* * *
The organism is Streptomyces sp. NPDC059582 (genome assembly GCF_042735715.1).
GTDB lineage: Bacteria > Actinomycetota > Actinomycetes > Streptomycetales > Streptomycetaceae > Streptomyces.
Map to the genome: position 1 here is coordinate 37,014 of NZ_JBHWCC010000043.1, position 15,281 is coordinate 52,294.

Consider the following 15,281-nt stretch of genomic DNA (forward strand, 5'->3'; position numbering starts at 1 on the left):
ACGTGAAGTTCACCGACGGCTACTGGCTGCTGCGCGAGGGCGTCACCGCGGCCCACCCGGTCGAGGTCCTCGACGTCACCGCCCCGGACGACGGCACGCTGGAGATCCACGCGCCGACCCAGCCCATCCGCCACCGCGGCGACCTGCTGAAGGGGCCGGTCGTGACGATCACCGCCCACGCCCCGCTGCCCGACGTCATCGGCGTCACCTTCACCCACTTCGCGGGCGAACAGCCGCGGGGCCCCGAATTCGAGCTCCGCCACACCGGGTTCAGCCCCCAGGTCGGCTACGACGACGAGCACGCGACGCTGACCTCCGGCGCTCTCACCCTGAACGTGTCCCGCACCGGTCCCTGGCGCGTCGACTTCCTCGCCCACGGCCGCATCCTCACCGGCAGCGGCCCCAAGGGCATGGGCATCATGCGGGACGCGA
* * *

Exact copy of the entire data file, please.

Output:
The organism is Streptomyces sp. NPDC059582 (genome assembly GCF_042735715.1).
GTDB lineage: Bacteria > Actinomycetota > Actinomycetes > Streptomycetales > Streptomycetaceae > Streptomyces.
Map to the genome: position 1 here is coordinate 37,014 of NZ_JBHWCC010000043.1, position 15,281 is coordinate 52,294.

Consider the following 15,281-nt stretch of genomic DNA (forward strand, 5'->3'; position numbering starts at 1 on the left):
ACGTGAAGTTCACCGACGGCTACTGGCTGCTGCGCGAGGGCGTCACCGCGGCCCACCCGGTCGAGGTCCTCGACGTCACCGCCCCGGACGACGGCACGCTGGAGATCCACGCGCCGACCCAGCCCATCCGCCACCGCGGCGACCTGCTGAAGGGGCCGGTCGTGACGATCACCGCCCACGCCCCGCTGCCCGACGTCATCGGCGTCACCTTCACCCACTTCGCGGGCGAACAGCCGCGGGGCCCCGAATTCGAGCTCCGCCACACCGGGTTCAGCCCCCAGGTCGGCTACGACGACGAGCACGCGACGCTGACCTCCGGCGCTCTCACCCTGAACGTGTCCCGCACCGGTCCCTGGCGCGTCGACTTCCTCGCCCACGGCCGCATCCTCACCGGCAGCGGCCCCAAGGGCATGGGCATCATGCGGGACGCGA